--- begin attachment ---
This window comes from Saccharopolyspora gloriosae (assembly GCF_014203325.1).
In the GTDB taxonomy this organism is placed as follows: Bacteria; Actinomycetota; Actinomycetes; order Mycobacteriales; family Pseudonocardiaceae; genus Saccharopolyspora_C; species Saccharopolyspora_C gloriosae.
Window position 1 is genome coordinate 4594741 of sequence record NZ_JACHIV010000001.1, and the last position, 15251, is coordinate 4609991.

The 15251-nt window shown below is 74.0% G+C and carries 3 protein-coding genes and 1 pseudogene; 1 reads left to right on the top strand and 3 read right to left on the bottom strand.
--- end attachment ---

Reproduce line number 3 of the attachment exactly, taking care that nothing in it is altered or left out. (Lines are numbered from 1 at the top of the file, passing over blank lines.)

Window position 1 is genome coordinate 4594741 of sequence record NZ_JACHIV010000001.1, and the last position, 15251, is coordinate 4609991.